UK coronavirus R number between 0.6 and 0.9 in slight increase on week before


The coronavirus reproduction number, or R value, across the UK is between 0.6 and 0.9, according to the latest Government figures.

Last week the reproduction number in the country was between 0.6 and 0.8 – down from 0.7 to 0.9 the previous week.

R represents the average number of people each Covid-19 positive person goes on to infect.

When the figure is above 1, an outbreak can grow exponentially, but when it is below 1, it means the epidemic is shrinking.

An R number between 0.6 and 0.9 means that, on average, every 10 people infected will infect between six and nine other people.

The latest growth rate is between minus 6% and minus 3%, which means the number of new infections is shrinking by between 3% and 6% every day.

An intensive care unit in Southampton

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The latest figures released yesterday showed a further 6,303 people tested positive for the virus – down slightly from the 6,753 last Thursday and much lower than the 12,057 a month ago.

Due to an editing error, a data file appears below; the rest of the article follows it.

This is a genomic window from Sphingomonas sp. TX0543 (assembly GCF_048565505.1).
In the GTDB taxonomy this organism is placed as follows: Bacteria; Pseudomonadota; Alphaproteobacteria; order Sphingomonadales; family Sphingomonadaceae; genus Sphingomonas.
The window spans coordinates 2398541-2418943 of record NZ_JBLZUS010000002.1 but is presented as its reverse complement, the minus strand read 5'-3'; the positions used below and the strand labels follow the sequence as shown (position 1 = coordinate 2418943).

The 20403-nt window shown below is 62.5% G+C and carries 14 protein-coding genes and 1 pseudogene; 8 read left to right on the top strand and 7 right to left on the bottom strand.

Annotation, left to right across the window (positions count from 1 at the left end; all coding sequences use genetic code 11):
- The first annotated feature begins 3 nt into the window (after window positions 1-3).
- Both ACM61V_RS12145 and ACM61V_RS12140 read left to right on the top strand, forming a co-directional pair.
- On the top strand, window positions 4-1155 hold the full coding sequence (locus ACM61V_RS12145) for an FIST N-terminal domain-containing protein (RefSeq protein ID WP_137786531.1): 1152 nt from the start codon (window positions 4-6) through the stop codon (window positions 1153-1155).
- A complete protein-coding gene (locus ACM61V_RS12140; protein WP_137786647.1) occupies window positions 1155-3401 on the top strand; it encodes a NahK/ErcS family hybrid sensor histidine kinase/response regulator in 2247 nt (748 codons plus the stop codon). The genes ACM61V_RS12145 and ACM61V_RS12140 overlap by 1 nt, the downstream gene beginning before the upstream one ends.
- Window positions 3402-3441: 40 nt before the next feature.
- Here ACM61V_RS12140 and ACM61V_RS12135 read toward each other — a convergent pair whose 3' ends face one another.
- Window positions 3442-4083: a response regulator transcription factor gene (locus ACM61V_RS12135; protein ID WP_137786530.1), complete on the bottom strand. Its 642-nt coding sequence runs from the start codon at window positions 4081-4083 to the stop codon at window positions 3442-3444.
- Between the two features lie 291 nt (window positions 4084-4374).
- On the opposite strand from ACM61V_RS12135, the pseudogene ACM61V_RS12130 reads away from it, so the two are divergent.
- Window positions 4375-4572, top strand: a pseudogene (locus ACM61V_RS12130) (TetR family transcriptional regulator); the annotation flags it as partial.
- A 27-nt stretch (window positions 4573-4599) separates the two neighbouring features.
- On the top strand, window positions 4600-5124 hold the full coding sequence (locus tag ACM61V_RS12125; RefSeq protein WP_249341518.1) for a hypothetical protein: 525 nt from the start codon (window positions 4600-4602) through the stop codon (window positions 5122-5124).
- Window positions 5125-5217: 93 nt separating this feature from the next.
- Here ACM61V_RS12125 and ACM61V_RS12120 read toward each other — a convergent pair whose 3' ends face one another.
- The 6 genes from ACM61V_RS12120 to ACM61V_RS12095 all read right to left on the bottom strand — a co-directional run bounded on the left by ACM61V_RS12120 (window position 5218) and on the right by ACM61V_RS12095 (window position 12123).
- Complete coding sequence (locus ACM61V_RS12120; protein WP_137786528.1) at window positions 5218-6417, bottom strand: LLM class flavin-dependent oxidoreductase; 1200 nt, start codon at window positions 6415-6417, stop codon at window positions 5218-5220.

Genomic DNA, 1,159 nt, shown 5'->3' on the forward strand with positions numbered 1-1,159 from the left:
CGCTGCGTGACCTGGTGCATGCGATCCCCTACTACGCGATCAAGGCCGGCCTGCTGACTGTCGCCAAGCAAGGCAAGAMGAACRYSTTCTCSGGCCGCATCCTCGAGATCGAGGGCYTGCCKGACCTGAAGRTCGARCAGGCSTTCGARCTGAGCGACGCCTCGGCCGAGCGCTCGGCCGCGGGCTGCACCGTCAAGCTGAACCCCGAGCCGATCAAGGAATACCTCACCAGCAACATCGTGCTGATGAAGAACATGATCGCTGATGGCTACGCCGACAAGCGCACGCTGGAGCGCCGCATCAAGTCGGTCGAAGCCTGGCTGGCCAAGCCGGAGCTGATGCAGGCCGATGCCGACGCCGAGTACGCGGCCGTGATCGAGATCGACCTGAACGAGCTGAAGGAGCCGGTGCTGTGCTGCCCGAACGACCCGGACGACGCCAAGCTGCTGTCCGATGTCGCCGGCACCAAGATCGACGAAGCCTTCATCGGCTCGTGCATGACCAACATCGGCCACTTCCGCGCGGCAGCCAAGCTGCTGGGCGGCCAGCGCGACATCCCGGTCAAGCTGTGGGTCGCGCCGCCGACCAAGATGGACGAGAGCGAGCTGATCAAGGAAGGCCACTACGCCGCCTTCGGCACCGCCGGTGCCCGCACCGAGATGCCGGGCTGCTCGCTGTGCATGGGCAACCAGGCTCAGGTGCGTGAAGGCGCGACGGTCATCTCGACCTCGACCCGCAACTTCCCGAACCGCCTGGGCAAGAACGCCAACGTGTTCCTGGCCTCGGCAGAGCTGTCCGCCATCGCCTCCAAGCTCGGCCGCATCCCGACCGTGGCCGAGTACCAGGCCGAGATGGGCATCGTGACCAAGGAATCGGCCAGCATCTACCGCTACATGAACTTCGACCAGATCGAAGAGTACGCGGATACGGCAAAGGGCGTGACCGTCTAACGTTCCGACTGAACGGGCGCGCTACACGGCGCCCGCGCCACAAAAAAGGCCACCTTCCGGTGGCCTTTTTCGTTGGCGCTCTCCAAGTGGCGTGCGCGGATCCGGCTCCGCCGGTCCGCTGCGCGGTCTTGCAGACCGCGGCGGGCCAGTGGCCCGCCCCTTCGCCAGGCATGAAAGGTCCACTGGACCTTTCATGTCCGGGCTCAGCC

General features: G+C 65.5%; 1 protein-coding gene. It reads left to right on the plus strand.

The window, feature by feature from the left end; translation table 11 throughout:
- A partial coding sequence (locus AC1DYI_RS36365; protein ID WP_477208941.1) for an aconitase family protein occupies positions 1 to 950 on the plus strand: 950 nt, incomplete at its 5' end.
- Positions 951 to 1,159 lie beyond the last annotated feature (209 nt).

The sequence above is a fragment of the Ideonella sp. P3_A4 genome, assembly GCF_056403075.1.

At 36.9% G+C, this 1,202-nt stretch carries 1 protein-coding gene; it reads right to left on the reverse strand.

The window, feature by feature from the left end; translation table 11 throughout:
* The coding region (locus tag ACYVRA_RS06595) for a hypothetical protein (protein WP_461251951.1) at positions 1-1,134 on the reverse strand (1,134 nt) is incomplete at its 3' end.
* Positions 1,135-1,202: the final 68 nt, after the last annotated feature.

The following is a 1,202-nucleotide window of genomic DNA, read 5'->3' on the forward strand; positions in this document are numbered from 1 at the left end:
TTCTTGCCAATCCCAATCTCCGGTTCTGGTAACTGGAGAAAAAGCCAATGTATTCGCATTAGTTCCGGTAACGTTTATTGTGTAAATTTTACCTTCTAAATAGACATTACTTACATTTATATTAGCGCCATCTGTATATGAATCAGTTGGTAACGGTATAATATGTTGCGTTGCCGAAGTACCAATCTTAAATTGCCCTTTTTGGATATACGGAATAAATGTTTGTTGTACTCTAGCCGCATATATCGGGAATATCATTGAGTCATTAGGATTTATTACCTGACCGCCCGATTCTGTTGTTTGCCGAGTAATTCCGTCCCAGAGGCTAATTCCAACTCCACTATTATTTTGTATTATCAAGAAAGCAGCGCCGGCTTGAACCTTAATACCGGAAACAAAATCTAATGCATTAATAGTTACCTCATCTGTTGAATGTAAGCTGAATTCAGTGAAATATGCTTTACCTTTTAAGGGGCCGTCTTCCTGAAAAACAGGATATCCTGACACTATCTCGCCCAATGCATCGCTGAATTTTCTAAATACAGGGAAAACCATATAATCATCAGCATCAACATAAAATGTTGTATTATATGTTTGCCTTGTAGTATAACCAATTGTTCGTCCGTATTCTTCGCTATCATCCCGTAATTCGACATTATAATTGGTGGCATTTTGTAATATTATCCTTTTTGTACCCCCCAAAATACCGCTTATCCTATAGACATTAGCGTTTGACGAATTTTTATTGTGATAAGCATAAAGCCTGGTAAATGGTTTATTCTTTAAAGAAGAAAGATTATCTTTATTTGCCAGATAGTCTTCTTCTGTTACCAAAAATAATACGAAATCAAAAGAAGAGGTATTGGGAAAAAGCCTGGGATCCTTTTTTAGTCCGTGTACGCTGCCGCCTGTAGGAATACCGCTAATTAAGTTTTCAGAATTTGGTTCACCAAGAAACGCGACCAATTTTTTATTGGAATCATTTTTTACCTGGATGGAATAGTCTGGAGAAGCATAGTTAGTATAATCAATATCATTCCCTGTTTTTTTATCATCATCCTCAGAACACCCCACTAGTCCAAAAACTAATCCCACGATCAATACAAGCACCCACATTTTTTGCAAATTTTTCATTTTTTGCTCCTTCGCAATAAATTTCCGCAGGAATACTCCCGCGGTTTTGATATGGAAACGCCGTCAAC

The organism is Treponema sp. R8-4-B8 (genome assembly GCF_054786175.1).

The number of lives lost to Covid-19 rose by 95 on Thursday to 125,926.

Latest R number by NHS Region England on Friday March 19
Latest R number by NHS Region England on Friday March 19

Latest figures published show in the past week 758 Covid deaths have been recorded across the UK – a 34 per cent drop compared to the previous seven days.

Updated figures will be released on Friday afternoon.

It comes amid news the AstraZeneca and Pfizer’s coronavirus vaccines are more effective against the Brazil variant than previously feared.

A vaccination centre in the North East

A study by Oxford University found that the AstraZeneca jab, which it helped develop, and the Pfizer shot work just as well on the Brazilian P.1 strain as against the Kent variant.

The vaccines in use in the UK are already effective against the country’s dominant Kent strain, cutting deaths and hospital admissions by more than 85%.

In the latest study Oxford experts compared blood samples from vaccinated people with samples from previously infected individuals.

They found that the AstraZeneca and Pfizer vaccines had a three-fold reduction in antibody effectiveness against the Brazil and Kent strains when compared with the original coronavirus.

Meanwhile the South African variant saw a greater drop in vaccine effectiveness – seven-fold for the Oxford jab and nine-fold for Pfizer’s, Mail Online reports.

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